Apple ‘Get a Mac’ web page pushes Parallels Desktop instead of Apple’s own Boot Camp

“I can’t even find Apple’s own Boot Camp mentioned on the ‘you can even run Windows’ page of Apple’s Get a Mac site – surprisingly, it’s Parallels Desktop that has the spotlight now,” David Chartier writes for The Unofficial Apple Weblog (TUAW).

Chartier asks, “Could Apple be giving Boot Camp the back seat in favor of the no-rebooting convenience of Parallels Desktop? Or might Parallels be working with Apple on virtualization (or a buyout) for the upcoming Mac OS X 10.5 Leopard?”

Full article here.

[Thanks to MacDailyNews Readers “jk,” “LinuxGuy” and “Cathy” for the heads up.]

MacDailyNews Take: Indeed, Apple’s “You can even run Windows software” page of the company’s “Get a Mac” web section eschews Boot Camp in favor of Parallels Desktop for Mac. We always thought Parallels had better hurry up and make their money quickly now, before Leopard debuts. But, what if Apple’s working with Parallels to include the technology in Mac OS X Leopard? What do you think?

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The Red Box Myth: Why Apple’s Mac OS X Leopard will not run Windows software natively – May 13, 2006
Apple confirms ‘sneak peek preview’ of Mac OS X Leopard at WWDC 2006 this August – April 18, 2006
Apple’s Boot Camp is first step towards Mac OS X Leopard’s inevitable support for virtualization – April 11, 2006
Mac OS X Leopard to contain ‘Red Box’ for natively running Windows applications? – June 23, 2005


  1. “But, what if Apple’s working with Parallels to include the technology in Mac OS X Leopard? What do you think?”

    If true, I think they’re going to be some wealthy motherf*ckers, that’s what I think.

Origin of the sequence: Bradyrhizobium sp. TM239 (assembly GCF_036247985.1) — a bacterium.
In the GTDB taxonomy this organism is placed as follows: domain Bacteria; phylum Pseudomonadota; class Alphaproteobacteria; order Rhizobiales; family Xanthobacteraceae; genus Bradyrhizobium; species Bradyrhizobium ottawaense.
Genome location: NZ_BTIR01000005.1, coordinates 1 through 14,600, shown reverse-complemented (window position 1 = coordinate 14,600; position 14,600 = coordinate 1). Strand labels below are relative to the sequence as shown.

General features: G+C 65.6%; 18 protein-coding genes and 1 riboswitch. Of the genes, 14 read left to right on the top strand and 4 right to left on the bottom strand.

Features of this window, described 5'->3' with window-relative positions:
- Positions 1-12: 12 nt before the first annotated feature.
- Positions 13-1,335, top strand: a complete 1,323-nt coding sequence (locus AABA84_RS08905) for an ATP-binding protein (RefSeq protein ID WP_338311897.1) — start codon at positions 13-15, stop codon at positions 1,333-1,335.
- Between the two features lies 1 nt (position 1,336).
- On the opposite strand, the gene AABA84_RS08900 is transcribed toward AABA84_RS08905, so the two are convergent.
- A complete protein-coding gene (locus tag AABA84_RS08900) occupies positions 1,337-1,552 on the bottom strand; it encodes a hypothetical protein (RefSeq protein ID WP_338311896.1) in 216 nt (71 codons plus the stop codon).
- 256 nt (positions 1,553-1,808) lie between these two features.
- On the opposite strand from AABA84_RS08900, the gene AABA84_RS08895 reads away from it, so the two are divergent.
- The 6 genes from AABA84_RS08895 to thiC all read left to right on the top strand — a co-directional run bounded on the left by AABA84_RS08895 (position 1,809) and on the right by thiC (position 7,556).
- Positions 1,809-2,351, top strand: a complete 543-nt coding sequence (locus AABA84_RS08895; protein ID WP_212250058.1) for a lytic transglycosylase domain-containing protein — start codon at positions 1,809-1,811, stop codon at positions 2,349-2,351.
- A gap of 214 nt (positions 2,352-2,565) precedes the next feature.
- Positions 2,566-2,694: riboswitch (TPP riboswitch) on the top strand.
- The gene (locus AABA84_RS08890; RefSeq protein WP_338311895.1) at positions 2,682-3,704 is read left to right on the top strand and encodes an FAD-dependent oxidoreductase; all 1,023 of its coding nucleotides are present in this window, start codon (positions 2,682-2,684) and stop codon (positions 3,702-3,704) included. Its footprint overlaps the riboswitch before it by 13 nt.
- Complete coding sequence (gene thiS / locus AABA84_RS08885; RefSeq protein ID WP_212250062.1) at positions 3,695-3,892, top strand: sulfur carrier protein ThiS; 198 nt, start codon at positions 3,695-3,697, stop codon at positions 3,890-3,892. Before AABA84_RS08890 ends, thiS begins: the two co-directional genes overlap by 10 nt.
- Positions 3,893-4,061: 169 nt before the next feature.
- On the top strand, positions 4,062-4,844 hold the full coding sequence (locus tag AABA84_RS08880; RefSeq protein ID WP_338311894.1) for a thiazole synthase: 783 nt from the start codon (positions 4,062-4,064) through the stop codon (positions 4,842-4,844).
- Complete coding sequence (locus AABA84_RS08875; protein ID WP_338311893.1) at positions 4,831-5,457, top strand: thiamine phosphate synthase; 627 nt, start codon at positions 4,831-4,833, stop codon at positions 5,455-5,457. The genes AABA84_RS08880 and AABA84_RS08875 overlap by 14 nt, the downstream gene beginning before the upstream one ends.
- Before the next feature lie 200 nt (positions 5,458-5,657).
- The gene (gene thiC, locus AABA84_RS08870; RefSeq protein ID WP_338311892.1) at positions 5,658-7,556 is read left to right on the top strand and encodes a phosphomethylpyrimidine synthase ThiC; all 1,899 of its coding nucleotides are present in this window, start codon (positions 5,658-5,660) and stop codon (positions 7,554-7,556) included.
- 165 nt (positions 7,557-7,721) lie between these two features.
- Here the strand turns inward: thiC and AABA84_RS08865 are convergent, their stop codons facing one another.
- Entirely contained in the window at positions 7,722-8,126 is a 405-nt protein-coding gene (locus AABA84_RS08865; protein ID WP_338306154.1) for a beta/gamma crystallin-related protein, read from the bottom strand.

Damn, I wish I knew how to write code.

    Skipping trigonomentry class . . .

  2. It doesn’t mention boot camp but it does say:

    “Now you can take advantage of all the benefits of owning a Mac but still enjoy the convenience of starting up your Mac in Windows XP and running a Windows-only game or productivity application when needed.”

    … in addition to talking about Parallel.

  3. I think that Parallel’s Workstation is a shipping commercial product and Boot Camp is a pretty good proof-of-concept beta that is – in true Jobsian style designed to disrupt the dynamics of the marketplace.

    I’ll also put good money against doughnuts that Apple’s virtualisation technologies in Leopard will actually act as springboard for developers of appliance systems (like Axentra) to use the Mac Mini and other Macintosh models as compatible hardware platforms, in effect making the power management, network devices, I/O and other MacOS essentials available to the guest OS in some form or another through APIs that are well executed and complete.

    If that’s the case, Parallels, VMWare and others can compete on delivering high-performance virtualisation rather than who has either the “least-buggy” or “most complete” environment; in addition, a small outfit who wishes to create, for example, an embedded media center OS to run within the Macintosh environment will be able to concentrate on “their” part of the equation whilst leveraging OS X’s security and stability to link to the Internet for EPGs or whatever.

  4. But, what if Apple’s working with Parallels to include the technology in Mac OS X Leopard? What do you think?